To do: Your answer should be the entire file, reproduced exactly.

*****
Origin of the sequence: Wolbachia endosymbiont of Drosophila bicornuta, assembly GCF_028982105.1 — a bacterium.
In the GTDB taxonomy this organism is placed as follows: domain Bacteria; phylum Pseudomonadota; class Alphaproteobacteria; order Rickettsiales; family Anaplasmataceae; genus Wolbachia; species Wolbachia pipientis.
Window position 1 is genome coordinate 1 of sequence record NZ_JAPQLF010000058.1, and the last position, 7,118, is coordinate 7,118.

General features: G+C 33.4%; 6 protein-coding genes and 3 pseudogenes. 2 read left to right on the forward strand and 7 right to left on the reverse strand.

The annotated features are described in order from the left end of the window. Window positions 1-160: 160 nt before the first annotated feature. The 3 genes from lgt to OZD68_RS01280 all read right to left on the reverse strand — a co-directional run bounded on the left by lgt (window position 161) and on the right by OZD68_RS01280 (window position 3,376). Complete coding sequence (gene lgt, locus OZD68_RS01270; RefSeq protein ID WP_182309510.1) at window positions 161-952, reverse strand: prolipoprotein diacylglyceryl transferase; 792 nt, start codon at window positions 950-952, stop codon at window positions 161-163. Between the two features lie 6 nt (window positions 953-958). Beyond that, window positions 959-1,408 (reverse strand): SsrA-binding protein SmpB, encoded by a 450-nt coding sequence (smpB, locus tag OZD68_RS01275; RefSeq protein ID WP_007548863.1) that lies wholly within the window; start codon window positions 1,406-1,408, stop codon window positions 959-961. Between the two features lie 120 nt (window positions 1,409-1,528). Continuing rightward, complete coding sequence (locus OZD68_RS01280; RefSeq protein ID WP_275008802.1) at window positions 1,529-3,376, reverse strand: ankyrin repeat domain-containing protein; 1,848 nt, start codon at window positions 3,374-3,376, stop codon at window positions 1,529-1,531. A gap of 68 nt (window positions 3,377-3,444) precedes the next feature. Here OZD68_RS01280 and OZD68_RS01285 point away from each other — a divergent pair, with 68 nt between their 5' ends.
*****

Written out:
Origin of the sequence: Wolbachia endosymbiont of Drosophila bicornuta, assembly GCF_028982105.1 — a bacterium.
In the GTDB taxonomy this organism is placed as follows: domain Bacteria; phylum Pseudomonadota; class Alphaproteobacteria; order Rickettsiales; family Anaplasmataceae; genus Wolbachia; species Wolbachia pipientis.
Window position 1 is genome coordinate 1 of sequence record NZ_JAPQLF010000058.1, and the last position, 7,118, is coordinate 7,118.

General features: G+C 33.4%; 6 protein-coding genes and 3 pseudogenes. 2 read left to right on the forward strand and 7 right to left on the reverse strand.

The annotated features are described in order from the left end of the window. Window positions 1-160: 160 nt before the first annotated feature. The 3 genes from lgt to OZD68_RS01280 all read right to left on the reverse strand — a co-directional run bounded on the left by lgt (window position 161) and on the right by OZD68_RS01280 (window position 3,376). Complete coding sequence (gene lgt, locus OZD68_RS01270; RefSeq protein ID WP_182309510.1) at window positions 161-952, reverse strand: prolipoprotein diacylglyceryl transferase; 792 nt, start codon at window positions 950-952, stop codon at window positions 161-163. Between the two features lie 6 nt (window positions 953-958). Beyond that, window positions 959-1,408 (reverse strand): SsrA-binding protein SmpB, encoded by a 450-nt coding sequence (smpB, locus tag OZD68_RS01275; RefSeq protein ID WP_007548863.1) that lies wholly within the window; start codon window positions 1,406-1,408, stop codon window positions 959-961. Between the two features lie 120 nt (window positions 1,409-1,528). Continuing rightward, complete coding sequence (locus OZD68_RS01280; RefSeq protein ID WP_275008802.1) at window positions 1,529-3,376, reverse strand: ankyrin repeat domain-containing protein; 1,848 nt, start codon at window positions 3,374-3,376, stop codon at window positions 1,529-1,531. A gap of 68 nt (window positions 3,377-3,444) precedes the next feature. Here OZD68_RS01280 and OZD68_RS01285 point away from each other — a divergent pair, with 68 nt between their 5' ends.